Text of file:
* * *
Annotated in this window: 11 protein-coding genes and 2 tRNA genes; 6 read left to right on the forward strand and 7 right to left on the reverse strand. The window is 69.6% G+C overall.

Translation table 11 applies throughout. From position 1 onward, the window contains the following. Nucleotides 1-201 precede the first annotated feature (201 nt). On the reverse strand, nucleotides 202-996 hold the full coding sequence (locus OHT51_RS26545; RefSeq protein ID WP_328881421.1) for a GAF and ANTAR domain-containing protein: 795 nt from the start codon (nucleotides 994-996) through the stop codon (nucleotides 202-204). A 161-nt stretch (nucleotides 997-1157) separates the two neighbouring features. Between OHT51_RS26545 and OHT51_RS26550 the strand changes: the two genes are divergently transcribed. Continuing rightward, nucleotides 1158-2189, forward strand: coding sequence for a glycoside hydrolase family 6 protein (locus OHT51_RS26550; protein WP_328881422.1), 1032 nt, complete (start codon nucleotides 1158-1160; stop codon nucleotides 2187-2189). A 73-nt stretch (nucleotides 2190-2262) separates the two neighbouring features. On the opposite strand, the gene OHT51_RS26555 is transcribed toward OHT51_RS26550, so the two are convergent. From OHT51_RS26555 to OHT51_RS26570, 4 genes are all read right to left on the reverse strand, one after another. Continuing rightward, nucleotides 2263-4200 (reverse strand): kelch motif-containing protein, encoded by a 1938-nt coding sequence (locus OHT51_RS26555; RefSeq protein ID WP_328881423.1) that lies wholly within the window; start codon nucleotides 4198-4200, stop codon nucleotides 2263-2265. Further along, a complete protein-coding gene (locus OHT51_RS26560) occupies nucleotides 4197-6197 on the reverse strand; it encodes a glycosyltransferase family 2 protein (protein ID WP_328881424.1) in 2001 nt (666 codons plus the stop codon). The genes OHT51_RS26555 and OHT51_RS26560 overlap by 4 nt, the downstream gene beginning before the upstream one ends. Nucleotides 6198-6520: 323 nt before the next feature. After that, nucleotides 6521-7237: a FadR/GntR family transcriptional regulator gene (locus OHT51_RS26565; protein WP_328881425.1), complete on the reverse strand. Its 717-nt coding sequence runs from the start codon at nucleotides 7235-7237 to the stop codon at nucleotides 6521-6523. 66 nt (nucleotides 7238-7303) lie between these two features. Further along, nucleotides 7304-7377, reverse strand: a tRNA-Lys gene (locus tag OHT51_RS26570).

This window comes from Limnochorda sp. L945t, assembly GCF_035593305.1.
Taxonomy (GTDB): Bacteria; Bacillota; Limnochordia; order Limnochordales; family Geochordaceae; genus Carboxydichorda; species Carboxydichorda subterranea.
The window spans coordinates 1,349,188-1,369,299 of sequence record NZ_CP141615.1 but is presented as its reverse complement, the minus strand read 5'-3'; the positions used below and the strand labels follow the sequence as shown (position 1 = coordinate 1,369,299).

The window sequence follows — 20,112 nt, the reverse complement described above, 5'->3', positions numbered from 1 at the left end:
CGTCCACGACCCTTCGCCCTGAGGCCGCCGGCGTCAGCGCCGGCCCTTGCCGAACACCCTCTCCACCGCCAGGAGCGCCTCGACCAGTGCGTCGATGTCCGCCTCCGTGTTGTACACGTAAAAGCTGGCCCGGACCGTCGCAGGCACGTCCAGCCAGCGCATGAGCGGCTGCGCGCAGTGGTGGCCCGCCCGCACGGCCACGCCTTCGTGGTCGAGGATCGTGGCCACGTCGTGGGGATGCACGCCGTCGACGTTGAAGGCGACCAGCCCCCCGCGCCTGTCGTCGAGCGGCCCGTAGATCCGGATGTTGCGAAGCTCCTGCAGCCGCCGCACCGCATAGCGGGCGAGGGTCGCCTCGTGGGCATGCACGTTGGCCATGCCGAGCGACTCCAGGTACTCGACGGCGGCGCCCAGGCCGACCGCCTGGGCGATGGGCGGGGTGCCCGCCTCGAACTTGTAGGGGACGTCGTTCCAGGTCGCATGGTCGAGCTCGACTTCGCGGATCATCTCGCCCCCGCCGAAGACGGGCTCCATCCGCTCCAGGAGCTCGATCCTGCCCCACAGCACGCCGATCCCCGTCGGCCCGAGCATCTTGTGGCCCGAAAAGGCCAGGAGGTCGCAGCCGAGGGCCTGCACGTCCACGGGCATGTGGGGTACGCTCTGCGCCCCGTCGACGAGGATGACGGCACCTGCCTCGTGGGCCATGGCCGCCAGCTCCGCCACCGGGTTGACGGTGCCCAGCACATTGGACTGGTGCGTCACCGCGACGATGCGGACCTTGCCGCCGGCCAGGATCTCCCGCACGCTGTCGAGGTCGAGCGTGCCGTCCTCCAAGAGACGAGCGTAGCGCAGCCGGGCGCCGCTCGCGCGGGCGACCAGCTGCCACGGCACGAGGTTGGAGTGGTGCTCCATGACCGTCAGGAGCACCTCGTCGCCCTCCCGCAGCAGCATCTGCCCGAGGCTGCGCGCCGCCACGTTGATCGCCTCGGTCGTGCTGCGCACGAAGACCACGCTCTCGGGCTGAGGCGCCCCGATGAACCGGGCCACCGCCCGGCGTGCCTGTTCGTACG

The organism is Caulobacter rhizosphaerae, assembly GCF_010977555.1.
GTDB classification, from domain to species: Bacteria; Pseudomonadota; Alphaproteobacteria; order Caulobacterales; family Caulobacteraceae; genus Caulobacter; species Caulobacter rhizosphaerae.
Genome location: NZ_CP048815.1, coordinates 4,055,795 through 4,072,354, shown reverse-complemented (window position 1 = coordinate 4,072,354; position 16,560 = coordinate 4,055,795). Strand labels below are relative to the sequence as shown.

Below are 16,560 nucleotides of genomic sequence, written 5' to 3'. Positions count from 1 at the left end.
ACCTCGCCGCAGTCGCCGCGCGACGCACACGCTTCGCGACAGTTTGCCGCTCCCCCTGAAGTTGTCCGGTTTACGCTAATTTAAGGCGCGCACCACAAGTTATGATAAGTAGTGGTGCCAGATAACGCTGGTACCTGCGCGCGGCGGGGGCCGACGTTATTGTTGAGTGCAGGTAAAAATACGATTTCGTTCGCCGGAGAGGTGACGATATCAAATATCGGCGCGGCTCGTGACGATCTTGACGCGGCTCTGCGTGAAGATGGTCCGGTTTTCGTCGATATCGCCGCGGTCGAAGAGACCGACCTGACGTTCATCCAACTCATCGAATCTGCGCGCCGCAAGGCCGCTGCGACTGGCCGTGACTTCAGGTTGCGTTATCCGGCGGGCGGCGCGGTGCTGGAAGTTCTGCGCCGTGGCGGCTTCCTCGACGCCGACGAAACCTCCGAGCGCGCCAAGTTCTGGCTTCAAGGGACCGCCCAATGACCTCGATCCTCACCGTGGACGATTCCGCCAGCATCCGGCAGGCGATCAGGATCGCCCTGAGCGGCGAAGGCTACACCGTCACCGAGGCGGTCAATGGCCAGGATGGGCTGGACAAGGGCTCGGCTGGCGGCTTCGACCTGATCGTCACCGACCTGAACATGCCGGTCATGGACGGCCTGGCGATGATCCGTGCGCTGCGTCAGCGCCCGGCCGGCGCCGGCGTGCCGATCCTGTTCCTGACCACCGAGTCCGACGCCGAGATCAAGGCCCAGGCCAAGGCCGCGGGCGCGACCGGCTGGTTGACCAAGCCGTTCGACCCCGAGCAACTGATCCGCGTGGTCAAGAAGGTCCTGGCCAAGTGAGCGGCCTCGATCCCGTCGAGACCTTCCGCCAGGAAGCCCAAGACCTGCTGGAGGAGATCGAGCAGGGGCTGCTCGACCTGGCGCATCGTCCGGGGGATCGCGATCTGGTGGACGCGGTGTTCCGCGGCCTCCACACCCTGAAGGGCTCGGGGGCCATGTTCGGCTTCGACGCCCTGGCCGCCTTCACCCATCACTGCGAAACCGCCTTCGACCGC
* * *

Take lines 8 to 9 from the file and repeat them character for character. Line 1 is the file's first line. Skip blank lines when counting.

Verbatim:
The organism is Caulobacter rhizosphaerae, assembly GCF_010977555.1.
GTDB classification, from domain to species: Bacteria; Pseudomonadota; Alphaproteobacteria; order Caulobacterales; family Caulobacteraceae; genus Caulobacter; species Caulobacter rhizosphaerae.